This Sunday (December 10) is the third Sunday of Advent, a season of anticipation for the coming of Christ that gives us purpose to live in hope regardless of the many challenges and vicissitudes that face us. John the Baptist is the greatest Advent figure (read Matthew, Chapter 3 and Luke, Chapter 3). In the Armenian Church tradition this period of waiting is known as Hisnag —the fifty day period that leads to the celebration of Christ’s Nativity and Epiphany on January 6.

Saints also commemorated this week include:
St. Minas, Monday, December 11
Sts. Cornelius the Centurion and Polycarp of Smyrna, Tuesday, December 12
St. Eustratius the Martyr, Thursday, December 14
At the book presentation last Friday, from left Dr. Aurora Bayrakdarian, Professor Siobhan Nash-Marshall, Bishop Anoushavan, Paul Kucharski, Assistant Professor, and Dr. Carlo Bayrakdarian
Bishop Anoushavan presented a new book last Friday at Manhattanville College. The new book is The Sins of the Fathers: Turkish Denialism and the Armenian Genocide, by Professor Siobhan Nash-Marshall, who hold the Mary T. Clark Chair of Christian Philosophy at Manhattanville College.

In his interesting presentation Bishop Anoushavan confessed that “From the first moment when this duty was proposed to me, humbly I tried to avoid it, because I am not a philosopher, politician, or professor to present such a profound analytical work in a respectful and intellectual way. Nevertheless, all these years having known her sincere and selfless personality and having witnessed her passion for truth, I yielded, and here I am to share my testimony with you.” His Grace then went on to present a detailed critique of the 235 page volume, which is the first of a trilogy—The Betrayal of Philosophy.

In his presentation Bishop Anoushavan said, “One of the unique characteristics of this work is that along with socio-political, economic, social, and psychological factors of the Armenian Genocide, as viewed by many historians, Ms. Marshall opens a new dimension related to the first inhuman action toward Humanity in the 20 th century, unfortunately followed by others. She explicitly discusses the politicization of Philosophy and deplores that Philosophy has stopped being the love of wisdom and has become a search for the means to control reality and mold it into the image and likeness of its own ideas.”
The Sins of the Fathers: Turkish Denialism and the Armenian Genocide
By Siobhan Nash-Marshall
235 pages, soft cover, $25.00 plus shipping & handling

The letter of St. Paul to the Galatians provided much food for thought for those who attended the four-part Bible Study conducted by Deacon Shant Kazanjian.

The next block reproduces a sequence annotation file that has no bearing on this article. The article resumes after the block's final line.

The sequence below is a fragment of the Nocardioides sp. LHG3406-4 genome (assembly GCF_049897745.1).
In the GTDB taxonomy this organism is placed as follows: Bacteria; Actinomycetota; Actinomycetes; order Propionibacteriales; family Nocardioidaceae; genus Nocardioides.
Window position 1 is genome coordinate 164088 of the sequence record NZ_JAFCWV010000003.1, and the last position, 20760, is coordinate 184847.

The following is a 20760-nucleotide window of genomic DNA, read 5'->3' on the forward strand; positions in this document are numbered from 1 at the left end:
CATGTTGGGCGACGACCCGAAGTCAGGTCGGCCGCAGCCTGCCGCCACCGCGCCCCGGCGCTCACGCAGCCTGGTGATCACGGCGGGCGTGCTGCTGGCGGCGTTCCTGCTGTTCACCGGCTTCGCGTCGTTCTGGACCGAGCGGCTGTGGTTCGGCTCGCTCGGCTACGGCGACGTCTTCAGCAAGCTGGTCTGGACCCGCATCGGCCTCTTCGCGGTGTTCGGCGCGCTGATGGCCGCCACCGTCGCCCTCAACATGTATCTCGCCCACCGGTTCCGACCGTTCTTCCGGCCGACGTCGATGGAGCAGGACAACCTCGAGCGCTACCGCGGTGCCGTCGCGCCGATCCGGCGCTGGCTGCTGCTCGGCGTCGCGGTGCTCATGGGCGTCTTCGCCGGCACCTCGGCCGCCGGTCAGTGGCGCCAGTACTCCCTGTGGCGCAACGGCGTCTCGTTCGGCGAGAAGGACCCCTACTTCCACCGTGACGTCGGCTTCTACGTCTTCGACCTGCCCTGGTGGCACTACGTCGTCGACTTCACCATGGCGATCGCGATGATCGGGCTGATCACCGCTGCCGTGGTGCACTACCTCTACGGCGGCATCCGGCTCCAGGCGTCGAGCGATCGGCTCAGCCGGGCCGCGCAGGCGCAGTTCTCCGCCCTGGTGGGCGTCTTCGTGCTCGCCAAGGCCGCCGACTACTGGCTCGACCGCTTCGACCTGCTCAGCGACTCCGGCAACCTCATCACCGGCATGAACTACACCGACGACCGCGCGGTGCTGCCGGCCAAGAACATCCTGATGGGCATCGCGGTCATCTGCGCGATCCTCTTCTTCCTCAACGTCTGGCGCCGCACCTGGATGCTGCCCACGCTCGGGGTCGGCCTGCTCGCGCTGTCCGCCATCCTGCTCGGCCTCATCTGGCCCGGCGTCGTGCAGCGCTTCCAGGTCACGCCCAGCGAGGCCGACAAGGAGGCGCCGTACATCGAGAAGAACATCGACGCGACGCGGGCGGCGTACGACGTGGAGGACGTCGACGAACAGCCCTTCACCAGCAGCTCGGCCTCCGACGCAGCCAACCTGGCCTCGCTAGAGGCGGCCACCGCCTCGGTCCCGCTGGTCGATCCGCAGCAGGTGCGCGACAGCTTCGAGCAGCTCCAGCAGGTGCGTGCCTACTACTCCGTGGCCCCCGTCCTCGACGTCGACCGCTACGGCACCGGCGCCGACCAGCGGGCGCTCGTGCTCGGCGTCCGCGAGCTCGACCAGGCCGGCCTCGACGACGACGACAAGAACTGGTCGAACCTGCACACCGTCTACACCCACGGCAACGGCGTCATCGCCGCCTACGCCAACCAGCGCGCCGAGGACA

Deacon Shant emphasizes one of many profound thoughts expressed by Paul the Apostle.
A four-part Bible Study on the Letter of St. Paul to the Galatians concluded last Thursday at St. Illuminator’s Cathedral in New York City. The program, cosponsored by the Cathedral and the Armenian Prelacy, was conducted by Deacon Shant Kazanjian, Prelacy’s Director of Christian Education.
Over twenty people participated. The sessions were held from 7:30pm to 9:00pm, preceded by a ‘light’ Armenian style dinner at 7:00pm.
St. Paul’s Letter to the Galatians is universally recognized as one of the most influential documents in the Bible, only six chapters, a little over 2200 words, with many dense and complex passages. But those who grapple with the text will undoubtedly reap the benefits of coming to the heart of the Apostle’s gospel message of the crucified Messiah.
Rev. Fr. Mesrob Lakissian, pastor of St. Illuminator’s Cathedral, thanked Dn. Shant for leading the study, everyone for their participation, and Prof. Nicholas and Janine Economides for sponsoring the event, and wished everyone a blessed Christmas season. 

Rev. Fr. Mesrob with Mr. & Mrs. Vicken Koundakjian and Ms. Lola Koundakjian
A photo exhibition hosted by St. Illuminator’s Cathedral, featuring the work of the noted photographer Harry Koundakjian, opened in the Cathedral’s John Pashalian Hall last Sunday. Rev. Fr. Mesrob Lakissian, the Cathedral's pastor, opened the exhibition and reception with introductory remarks. Der Mesrob said: "On behalf of St. Illuminator's Cathedral and the Koundakjian family I welcome you all to the official opening of the photo exhibition "Harry L. Koundakjian: 50 Years of Journalism." We are honored to have the privilege of hosting this extraordinary and unique exhibition. We are grateful to Mr. & Mrs. Vicken and Paula Koundakjian, Ms. Lola Koundakjian, and Mr. Yervant Kasparian for their efforts in making this event possible."

Harry L. Koundakjian, born in Syria, finished high school in Lebanon, where he began working for the Associated Press in the 1960s, first as a freelancer and then as a staffer in 1969. He also worked for "L'Orient-Le Jour," "France Soir," "Life," "Time," and the Armenian media.

In 1979, he and his family moved to New York City, where he was a photo editor for AP until his retirement in 2006. He photographed news events throughout the Middle East, Europe. and United States, including the war in Lebanon, the 1972 Olympics in Germany, and the 1978 wedding of King Hussein of Jordan to his fourth wife, Queen Noor.

He also captured historical moments, political and religious leaders such as presidents Chamoun, Assad, Sadat, and Clinton, Yasser Arafat, and Prime Minister Rafic Hariri; monarchs like King Hussein, King Saoud, Queen Elizabeth, and the Shah of Iran. He traveled with Secretary of State Henry Kissinger in Air Force One during his shuttles to make peace between Arabs and Israelis. He also photographed Pope Paul VI, Catholicoi Vazken I, Karekin I, Zareh I, Khoren I, Karekin II, and Aram I.